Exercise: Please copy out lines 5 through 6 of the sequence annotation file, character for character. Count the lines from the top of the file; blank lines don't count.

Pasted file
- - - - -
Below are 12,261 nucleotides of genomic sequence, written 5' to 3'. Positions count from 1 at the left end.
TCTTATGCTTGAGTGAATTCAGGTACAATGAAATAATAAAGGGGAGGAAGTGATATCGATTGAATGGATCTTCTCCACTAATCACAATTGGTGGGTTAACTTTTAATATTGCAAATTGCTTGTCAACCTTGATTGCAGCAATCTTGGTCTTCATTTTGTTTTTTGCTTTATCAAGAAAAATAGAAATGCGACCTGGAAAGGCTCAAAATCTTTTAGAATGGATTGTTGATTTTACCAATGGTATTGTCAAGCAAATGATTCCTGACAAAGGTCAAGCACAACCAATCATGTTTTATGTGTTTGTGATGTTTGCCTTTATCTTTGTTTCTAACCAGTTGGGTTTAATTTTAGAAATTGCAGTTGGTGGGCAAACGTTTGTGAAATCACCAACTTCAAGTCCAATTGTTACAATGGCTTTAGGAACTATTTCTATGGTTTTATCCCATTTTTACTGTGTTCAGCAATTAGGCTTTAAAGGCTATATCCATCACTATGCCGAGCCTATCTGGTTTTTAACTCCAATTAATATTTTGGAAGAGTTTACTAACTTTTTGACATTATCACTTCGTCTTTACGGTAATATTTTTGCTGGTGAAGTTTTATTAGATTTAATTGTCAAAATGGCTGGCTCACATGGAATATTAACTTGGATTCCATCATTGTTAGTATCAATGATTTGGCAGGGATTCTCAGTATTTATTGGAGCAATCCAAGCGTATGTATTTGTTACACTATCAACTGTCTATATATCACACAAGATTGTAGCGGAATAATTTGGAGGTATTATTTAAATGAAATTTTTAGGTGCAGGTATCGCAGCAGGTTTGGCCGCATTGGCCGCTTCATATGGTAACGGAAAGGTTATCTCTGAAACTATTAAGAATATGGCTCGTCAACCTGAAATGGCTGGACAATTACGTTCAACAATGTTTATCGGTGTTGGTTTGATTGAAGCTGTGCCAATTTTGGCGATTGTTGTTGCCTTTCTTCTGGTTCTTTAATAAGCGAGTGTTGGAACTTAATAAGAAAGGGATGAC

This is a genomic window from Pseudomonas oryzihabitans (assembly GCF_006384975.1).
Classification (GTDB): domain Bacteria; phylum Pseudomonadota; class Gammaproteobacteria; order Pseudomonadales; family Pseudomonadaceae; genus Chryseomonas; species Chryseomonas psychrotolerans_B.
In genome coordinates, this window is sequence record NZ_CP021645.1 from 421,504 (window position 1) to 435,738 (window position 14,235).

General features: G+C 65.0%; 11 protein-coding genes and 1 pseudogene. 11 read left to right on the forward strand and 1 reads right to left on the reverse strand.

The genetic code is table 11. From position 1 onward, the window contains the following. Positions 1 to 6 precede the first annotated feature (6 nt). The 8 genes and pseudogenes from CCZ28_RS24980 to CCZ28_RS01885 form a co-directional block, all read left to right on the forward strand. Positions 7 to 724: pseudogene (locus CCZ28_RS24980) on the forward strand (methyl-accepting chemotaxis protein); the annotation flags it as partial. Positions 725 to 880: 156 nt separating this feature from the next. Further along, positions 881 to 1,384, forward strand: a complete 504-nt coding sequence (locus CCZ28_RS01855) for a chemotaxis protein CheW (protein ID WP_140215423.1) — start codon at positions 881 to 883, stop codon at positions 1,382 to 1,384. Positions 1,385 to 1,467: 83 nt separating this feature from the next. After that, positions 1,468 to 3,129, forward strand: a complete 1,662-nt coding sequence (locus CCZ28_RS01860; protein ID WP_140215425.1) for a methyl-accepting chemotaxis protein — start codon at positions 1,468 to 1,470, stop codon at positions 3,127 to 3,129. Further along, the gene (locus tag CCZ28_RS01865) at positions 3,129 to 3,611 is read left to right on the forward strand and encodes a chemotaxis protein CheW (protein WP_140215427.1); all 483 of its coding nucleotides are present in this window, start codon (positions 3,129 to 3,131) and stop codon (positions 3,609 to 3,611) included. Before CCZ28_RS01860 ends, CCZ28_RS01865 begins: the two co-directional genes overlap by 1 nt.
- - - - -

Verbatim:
In genome coordinates, this window is sequence record NZ_CP021645.1 from 421,504 (window position 1) to 435,738 (window position 14,235).

General features: G+C 65.0%; 11 protein-coding genes and 1 pseudogene. 11 read left to right on the forward strand and 1 reads right to left on the reverse strand.